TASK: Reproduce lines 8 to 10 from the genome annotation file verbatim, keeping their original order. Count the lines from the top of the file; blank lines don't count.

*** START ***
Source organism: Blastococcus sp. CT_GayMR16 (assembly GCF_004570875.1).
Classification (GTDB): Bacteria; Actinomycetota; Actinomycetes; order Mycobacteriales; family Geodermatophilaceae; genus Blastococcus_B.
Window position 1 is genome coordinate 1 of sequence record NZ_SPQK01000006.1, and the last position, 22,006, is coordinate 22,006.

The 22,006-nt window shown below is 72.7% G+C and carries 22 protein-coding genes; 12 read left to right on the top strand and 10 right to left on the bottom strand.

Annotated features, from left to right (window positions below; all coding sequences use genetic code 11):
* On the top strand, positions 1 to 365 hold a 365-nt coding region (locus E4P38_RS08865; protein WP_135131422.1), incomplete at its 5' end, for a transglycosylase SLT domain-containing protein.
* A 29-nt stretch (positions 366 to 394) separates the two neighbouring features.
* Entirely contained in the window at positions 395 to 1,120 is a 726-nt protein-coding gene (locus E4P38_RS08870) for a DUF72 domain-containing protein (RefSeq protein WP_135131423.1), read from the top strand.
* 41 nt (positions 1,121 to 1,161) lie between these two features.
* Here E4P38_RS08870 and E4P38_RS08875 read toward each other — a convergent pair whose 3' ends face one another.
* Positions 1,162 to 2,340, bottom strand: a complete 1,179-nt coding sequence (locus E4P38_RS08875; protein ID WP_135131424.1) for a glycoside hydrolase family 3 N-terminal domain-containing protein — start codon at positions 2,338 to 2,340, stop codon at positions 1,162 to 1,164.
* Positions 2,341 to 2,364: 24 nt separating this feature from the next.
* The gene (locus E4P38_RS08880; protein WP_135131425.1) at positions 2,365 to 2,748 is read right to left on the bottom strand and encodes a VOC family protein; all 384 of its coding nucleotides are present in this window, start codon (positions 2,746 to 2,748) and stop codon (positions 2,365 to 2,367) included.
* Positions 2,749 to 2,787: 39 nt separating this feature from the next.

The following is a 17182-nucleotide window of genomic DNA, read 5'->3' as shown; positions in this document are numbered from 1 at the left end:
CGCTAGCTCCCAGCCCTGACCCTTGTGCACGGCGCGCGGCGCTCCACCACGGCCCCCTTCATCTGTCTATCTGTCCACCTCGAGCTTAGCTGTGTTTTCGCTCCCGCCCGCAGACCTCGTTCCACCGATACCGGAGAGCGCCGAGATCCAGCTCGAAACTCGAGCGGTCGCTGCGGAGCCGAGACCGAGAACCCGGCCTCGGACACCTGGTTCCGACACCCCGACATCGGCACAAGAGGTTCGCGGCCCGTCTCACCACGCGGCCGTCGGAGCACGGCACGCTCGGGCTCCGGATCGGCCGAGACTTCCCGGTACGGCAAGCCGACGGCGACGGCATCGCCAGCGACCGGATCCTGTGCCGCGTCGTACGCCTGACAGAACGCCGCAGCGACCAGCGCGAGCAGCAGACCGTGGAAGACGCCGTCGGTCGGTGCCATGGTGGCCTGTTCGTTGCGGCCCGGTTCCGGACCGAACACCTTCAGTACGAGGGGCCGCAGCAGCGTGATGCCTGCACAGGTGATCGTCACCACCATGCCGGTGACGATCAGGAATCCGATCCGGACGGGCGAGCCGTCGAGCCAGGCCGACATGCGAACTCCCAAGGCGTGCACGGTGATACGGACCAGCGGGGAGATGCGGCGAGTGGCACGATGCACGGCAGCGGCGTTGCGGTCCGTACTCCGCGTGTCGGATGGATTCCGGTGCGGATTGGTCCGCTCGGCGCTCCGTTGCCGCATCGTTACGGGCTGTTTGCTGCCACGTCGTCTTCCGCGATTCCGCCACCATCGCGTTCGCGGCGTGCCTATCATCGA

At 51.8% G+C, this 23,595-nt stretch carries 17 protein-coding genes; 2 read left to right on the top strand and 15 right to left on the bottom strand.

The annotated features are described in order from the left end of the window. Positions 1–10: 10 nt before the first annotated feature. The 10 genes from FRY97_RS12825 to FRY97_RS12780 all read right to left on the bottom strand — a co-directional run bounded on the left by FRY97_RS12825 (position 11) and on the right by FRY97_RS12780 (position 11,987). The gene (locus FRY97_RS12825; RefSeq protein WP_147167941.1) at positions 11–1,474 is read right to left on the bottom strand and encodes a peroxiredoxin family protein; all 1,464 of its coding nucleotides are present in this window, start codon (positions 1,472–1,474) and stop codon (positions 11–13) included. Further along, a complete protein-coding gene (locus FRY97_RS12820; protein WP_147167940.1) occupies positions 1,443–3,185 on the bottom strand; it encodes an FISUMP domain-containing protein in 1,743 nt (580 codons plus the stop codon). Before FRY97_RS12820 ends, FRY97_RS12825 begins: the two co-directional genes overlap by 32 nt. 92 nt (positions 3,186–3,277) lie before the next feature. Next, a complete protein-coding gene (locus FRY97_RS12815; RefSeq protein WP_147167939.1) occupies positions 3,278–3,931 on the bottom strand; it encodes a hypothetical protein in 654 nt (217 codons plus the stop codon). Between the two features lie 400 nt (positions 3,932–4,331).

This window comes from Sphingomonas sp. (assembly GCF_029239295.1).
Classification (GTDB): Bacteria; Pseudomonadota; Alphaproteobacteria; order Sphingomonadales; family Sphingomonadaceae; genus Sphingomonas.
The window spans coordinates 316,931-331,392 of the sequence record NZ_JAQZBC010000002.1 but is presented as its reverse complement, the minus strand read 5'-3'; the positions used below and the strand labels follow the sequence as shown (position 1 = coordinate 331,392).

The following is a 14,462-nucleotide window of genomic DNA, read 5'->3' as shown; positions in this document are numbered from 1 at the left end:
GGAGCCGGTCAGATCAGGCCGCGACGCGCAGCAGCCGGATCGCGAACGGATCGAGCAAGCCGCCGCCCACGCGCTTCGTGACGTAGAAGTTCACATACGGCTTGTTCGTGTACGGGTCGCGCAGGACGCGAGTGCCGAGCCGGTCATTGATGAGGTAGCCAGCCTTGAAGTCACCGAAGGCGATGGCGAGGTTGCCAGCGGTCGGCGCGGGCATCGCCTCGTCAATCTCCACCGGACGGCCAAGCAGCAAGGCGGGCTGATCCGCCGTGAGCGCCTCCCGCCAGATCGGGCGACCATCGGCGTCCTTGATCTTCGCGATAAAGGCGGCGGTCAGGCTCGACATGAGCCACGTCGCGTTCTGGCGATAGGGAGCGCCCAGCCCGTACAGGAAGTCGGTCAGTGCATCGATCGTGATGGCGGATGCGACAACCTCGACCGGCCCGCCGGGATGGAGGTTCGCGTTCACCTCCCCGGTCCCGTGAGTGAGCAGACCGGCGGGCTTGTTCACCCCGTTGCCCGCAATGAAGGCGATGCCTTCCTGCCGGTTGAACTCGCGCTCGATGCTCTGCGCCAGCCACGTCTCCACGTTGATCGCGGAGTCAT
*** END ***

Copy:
* Entirely contained in the window at positions 395 to 1,120 is a 726-nt protein-coding gene (locus E4P38_RS08870) for a DUF72 domain-containing protein (RefSeq protein WP_135131423.1), read from the top strand.
* 41 nt (positions 1,121 to 1,161) lie between these two features.
* Here E4P38_RS08870 and E4P38_RS08875 read toward each other — a convergent pair whose 3' ends face one another.